Home Oil & Gas Nigeria’s petrol imports surges by 55%, hit N2.52tn in nine months

Nigeria’s petrol imports surges by 55%, hit N2.52tn in nine months

nigeria - lagospost.ng

The cost of Premium Motor Spirit (PMS), also known as petrol, imported into Nigeria from January to September this year increased by 55.56 per cent to N2.52tn from the N1.62tn spent around the same period of 2020.

The development came amid the Federal Government’s plan to remove subsidy from petrol by February next year.

However, oil marketers have started plans to resume importation of the PMS as soon as the government deregulates the downstream sector of the petroleum sector in the first quarter of 2022.

According to data obtained from the National Bureau of Statistics, petrol’s N2.52tn import bill for the first nine months of this year is 47.37 per cent and 25.37 per cent higher than what the country spent on PMS imports in the whole of 2019 and 2020 respectively.

The country spent N2.01tn on petrol imports in 2020, compared to N1.71tn in the previous year.

Petrol imports gobbled up N1.05tn in the third quarter of this year, up from N782.46bn in Q2 and N687.74bn in Q1, according to the NBS data.

The data also showed that petrol topped the list of products imported into the country in Q3, accounting for 12.52 per cent of the total amount spent on imported products, up from 11.26 per cent in the previous quarter.

The subsidy, which the NNPC prefers to call ‘value shortfall’ or ‘under-recovery’, resurfaced in January this year as the government left the pump price of petrol unchanged at N162-N165 per litre despite the increase in global oil prices.

The Federal Government had in March 2020 removed petrol subsidy after reducing the pump price of the product to N125 per litre from N145 following the sharp drop in crude oil prices.

The NNPC, which has been the sole importer of petrol into the country in recent years, has been bearing the subsidy cost since it resurfaced.

“The corporation has continued to diligently monitor the daily stock of PMS to achieve smooth distribution of petroleum products and zero fuel queue across the nation,” it said in its latest monthly report.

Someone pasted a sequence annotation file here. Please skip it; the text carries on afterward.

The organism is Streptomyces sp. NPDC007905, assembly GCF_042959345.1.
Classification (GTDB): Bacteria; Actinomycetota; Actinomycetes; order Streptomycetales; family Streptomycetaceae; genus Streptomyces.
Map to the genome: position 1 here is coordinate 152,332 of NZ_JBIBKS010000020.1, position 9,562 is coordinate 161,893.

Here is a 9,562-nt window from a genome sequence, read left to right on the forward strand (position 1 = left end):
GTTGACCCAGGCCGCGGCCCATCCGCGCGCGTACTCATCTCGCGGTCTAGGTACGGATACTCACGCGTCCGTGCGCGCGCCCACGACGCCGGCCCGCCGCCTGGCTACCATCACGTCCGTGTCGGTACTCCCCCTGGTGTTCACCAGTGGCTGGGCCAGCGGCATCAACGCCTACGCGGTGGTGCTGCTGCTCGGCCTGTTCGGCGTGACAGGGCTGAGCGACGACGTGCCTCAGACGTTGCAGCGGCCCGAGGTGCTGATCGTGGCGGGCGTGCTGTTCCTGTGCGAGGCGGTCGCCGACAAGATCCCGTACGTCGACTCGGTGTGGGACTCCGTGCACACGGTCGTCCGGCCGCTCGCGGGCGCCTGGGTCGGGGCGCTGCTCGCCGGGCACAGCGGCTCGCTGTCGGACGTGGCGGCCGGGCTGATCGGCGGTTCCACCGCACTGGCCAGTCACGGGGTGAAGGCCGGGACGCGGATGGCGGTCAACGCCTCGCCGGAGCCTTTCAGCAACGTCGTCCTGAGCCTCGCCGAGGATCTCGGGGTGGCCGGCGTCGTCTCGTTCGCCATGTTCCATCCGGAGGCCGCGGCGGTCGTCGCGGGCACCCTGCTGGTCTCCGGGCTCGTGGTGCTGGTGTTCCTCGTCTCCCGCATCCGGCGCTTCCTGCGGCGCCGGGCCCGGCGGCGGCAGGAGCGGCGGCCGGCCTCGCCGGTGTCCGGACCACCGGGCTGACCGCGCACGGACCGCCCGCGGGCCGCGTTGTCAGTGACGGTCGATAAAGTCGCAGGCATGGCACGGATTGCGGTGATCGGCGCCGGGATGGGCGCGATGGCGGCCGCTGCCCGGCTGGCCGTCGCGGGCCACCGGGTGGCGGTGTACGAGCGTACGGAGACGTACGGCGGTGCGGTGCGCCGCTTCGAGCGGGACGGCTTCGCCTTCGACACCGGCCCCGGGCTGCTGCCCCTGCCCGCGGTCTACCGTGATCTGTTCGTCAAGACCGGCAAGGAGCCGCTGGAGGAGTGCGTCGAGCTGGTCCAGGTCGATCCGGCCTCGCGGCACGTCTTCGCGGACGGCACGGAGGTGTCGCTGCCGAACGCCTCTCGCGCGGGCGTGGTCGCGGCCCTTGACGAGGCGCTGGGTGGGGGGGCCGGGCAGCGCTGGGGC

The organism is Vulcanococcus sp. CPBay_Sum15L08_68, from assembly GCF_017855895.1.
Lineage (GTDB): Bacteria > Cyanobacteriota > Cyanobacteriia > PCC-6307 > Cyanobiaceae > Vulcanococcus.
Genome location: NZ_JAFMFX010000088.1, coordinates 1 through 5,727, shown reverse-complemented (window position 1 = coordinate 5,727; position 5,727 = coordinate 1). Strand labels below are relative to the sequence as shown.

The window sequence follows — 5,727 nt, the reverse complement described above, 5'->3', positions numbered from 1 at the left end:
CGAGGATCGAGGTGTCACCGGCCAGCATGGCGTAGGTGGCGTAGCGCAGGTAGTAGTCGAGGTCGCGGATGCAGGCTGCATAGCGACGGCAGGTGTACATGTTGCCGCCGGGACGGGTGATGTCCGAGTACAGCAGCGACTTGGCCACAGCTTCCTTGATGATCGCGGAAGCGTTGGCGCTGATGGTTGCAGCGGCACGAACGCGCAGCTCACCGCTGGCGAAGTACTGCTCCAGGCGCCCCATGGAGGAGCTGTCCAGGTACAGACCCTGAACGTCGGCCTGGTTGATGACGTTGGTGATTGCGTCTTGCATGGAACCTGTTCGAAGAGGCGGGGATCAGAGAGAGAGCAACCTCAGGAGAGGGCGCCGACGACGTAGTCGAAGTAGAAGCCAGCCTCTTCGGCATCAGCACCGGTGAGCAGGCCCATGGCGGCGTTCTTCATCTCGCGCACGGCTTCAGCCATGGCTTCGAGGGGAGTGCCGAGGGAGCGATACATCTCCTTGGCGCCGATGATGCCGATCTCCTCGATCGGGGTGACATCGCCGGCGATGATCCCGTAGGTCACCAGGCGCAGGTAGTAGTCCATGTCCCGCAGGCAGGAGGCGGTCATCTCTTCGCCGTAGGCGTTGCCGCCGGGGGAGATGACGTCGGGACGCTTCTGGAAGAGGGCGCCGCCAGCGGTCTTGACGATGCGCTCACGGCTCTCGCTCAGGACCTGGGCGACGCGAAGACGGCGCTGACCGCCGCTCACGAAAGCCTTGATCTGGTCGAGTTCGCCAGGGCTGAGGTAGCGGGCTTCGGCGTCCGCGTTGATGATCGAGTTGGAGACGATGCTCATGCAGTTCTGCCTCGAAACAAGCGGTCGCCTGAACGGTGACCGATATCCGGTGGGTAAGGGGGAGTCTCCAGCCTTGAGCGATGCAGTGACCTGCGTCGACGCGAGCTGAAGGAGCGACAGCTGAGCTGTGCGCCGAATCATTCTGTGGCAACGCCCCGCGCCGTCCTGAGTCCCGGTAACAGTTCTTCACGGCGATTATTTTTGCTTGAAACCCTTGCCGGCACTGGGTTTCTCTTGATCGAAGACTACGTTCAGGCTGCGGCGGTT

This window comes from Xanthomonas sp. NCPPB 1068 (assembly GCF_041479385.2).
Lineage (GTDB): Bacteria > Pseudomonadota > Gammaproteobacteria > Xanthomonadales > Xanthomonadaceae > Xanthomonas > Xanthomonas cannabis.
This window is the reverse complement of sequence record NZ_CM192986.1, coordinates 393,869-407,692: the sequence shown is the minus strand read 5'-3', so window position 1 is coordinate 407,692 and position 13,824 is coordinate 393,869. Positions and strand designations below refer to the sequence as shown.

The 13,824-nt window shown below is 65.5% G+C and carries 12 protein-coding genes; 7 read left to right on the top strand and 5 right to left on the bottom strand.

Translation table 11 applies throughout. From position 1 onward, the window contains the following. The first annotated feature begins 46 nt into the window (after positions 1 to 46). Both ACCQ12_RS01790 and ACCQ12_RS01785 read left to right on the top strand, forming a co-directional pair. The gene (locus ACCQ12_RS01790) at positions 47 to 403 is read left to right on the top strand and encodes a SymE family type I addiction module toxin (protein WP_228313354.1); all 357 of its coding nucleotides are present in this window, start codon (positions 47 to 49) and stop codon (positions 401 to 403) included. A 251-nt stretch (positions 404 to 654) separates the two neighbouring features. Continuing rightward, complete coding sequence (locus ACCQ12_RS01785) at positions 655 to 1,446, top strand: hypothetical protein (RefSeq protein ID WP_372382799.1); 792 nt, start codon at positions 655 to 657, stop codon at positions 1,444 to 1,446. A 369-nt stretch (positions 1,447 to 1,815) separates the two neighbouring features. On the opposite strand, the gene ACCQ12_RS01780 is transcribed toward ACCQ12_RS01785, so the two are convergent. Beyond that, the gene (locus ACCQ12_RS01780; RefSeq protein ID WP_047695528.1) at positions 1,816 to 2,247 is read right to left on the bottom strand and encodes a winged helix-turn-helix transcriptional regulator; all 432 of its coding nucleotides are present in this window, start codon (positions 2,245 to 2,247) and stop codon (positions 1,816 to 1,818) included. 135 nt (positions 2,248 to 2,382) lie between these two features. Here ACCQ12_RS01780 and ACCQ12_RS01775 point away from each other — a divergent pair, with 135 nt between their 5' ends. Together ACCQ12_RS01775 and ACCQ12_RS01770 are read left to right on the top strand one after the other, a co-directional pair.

The Executive Secretary/Chief Executive Officer, Major Oil Marketers Association of Nigeria, Mr Clement Isong, said, “In 2020, we had COVID with all the lockdown, so I imagine that volume this year would be more than that of last year. The second point is that last year, the price of crude was very low; this year, it has been rather high. Last year, it went as low as $20 per barrel; this year, it has gone as high as $80.

“Finally, the exchange rate of the dollar to the naira was significantly lower than what it is this year. I have no doubt that smuggling has continued. Last year, the price of petrol came down in Nigeria, but it remained at N350, N360, N380 and N400 in the neighbouring countries.”

The National Operations Coordinator, Independent Petroleum Marketers Association of Nigeria, Michael Osatuyi, lamented that the inability of the country to produce petrol locally.

“We are 100 per cent import-dependent, but a country that imports 100 per cent is in a big problem,” he said, adding that the Dangote refinery would come to the country’s rescue when it comes on stream.

“Our products are smuggled to all the neighbouring countries because they are cheaper. If we don’t deregulate the downstream oil sector and the crude oil price continues to go up, Nigeria’s petrol imports figure will double next year because,” he said.

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